You’ve probably noticed the acronym LTV (which stands for lifetime value of a customer) comes up frequently within the ecommerce space. There’s a reason for that. A study conducted on top-performing businesses found that on average, the LTV of those top businesses was five times higher than other companies.
These companies are clearly onto something by focusing on driving up their LTV. But...how? And why?
Most ecommerce merchants have a basic understanding of what LTV is, but we’re here to go deep and talk about why it’s so important to an ecommerce business, how to calculate it, and how to effectively utilize it to increase the profitability of an ecommerce operation.
LTV: What is it?
LTV is defined as the lifetime value of a customer (sometimes called CLV or CLTV). LTV is a key performance indicator tied to the total amount of money a customer brings to a business over their lifetime. From a zoomed out perspective, LTV can illustrate how much a customer is worth to a brand, offering unparalleled insight into their overall value.
Once you access this number, you’ll have a better understanding of where you should invest to increase customer retention moving forward. To put it into perspective, the top 1% of ecommerce customers can be worth up to 18 times more than the average customer. Customer value is not the same across the board, and knowing your LTV will help you narrow down which ones are the most valuable to you.
Furthermore, LTV offers insight into which customers you can expect to become repeat customers. Those with a higher LTV are likely fans of your company and will continue to purchase products from you, while those with a lower LTV are more likely to be one-time purchasers.
Calculating the LTV on Shopify
While the process of calculating LTV is more complicated than the formula makes it seem, the concept of it is straightforward: To calculate LTV, take the gross profit per order and multiply that by the lifetime orders per customer. As an equation, it looks like this:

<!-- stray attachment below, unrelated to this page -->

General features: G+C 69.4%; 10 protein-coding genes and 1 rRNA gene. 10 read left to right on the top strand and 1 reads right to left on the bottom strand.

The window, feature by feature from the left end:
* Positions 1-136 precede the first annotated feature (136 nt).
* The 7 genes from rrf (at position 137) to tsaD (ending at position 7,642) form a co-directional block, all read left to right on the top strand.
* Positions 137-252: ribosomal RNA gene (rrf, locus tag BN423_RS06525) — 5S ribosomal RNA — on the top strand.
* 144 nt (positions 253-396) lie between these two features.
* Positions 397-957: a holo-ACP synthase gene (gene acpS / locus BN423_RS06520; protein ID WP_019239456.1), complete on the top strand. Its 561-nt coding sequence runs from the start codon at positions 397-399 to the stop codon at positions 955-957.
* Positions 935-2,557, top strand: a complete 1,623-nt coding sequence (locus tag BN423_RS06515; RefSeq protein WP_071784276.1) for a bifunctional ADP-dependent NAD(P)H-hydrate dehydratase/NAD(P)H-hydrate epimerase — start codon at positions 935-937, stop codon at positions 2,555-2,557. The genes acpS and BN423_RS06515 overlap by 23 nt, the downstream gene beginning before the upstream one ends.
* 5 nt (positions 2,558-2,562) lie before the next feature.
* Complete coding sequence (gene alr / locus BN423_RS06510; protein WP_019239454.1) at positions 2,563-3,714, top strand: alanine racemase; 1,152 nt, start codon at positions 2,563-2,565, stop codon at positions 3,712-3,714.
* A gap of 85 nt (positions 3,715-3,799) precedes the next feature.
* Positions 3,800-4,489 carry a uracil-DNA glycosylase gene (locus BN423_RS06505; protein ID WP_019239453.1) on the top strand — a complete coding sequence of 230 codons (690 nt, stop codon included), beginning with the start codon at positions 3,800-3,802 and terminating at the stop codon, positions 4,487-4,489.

LTV = Average net revenues per order x Average # of orders x Customer lifespan
Now, you might be thinking: what does ‘lifetime’ refer to?
The answer is: it varies.
For early-stage brands that don’t have much historical data, LTV can be calculated on a shorter timeframe. Generally speaking, however, a customer's lifetime value is calculated over a time period of two to three years.
LTV to CAC: The key ratio for a thriving business
You can’t talk about LTV without talking about CAC (customer acquisition rate).
CAC refers to the amount of money it costs to get a customer to purchase a product. For a business to be successful (i.e., to make more money than it spends) the LTV must be higher than the CAC.
Ideally, a healthy LTV:CAC ratio will be at least 3:1. This means that the value of your customer should be three times more than it costs to acquire them. If the customer is only making you as much as you’re paying to acquire them (a 1:1 ratio), then your spend rate is too high.
Converting the customer: ad spend
Knowing this data and analyzing it properly can give brands a better sense of what kind of money they should be spending on advertising.
If you know what your customers spend per year on your brand, you can estimate more accurately how much you should spend converting them to purchase. LTV will also show you which customers to focus on and why.
For example: if you find your LTV is low, it might be a sign to focus more on increasing your retention rate and average order value rather than investing in more expensive conversion ads. On the other hand, if your LTV is high, it gives you the flexibility to spend more on customer acquisition.
Why is LTV so important?
While it’s necessary to keep track of daily sales and revenue, these metrics don’t provide more than a single snapshot of business performance.
To understand what’s really going on with customer trends, you need to look deeper. LTV is an incredible metric that can help predict your business’s future success and help companies understand the true value of its customers.